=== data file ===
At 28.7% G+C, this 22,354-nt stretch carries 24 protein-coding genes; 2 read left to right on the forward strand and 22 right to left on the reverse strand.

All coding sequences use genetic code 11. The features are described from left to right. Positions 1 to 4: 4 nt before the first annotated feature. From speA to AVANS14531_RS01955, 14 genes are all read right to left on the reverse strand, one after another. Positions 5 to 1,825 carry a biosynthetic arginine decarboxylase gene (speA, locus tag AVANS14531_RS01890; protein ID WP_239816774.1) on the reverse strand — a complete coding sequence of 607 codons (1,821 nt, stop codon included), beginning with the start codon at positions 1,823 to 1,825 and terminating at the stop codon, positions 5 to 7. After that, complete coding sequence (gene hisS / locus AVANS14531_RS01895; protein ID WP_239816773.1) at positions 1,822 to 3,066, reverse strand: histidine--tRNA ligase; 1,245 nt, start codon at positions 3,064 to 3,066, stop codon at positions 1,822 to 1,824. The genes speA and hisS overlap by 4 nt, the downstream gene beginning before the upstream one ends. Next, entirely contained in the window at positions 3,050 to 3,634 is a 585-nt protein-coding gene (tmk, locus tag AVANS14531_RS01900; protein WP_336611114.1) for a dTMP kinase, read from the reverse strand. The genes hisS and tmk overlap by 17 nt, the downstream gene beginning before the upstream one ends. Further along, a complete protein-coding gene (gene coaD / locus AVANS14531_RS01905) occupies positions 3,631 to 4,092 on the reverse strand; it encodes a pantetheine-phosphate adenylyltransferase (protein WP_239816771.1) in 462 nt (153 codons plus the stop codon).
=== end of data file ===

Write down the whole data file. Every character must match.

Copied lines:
At 28.7% G+C, this 22,354-nt stretch carries 24 protein-coding genes; 2 read left to right on the forward strand and 22 right to left on the reverse strand.

All coding sequences use genetic code 11. The features are described from left to right. Positions 1 to 4: 4 nt before the first annotated feature. From speA to AVANS14531_RS01955, 14 genes are all read right to left on the reverse strand, one after another. Positions 5 to 1,825 carry a biosynthetic arginine decarboxylase gene (speA, locus tag AVANS14531_RS01890; protein ID WP_239816774.1) on the reverse strand — a complete coding sequence of 607 codons (1,821 nt, stop codon included), beginning with the start codon at positions 1,823 to 1,825 and terminating at the stop codon, positions 5 to 7. After that, complete coding sequence (gene hisS / locus AVANS14531_RS01895; protein ID WP_239816773.1) at positions 1,822 to 3,066, reverse strand: histidine--tRNA ligase; 1,245 nt, start codon at positions 3,064 to 3,066, stop codon at positions 1,822 to 1,824. The genes speA and hisS overlap by 4 nt, the downstream gene beginning before the upstream one ends. Next, entirely contained in the window at positions 3,050 to 3,634 is a 585-nt protein-coding gene (tmk, locus tag AVANS14531_RS01900; protein WP_336611114.1) for a dTMP kinase, read from the reverse strand. The genes hisS and tmk overlap by 17 nt, the downstream gene beginning before the upstream one ends. Further along, a complete protein-coding gene (gene coaD / locus AVANS14531_RS01905) occupies positions 3,631 to 4,092 on the reverse strand; it encodes a pantetheine-phosphate adenylyltransferase (protein WP_239816771.1) in 462 nt (153 codons plus the stop codon).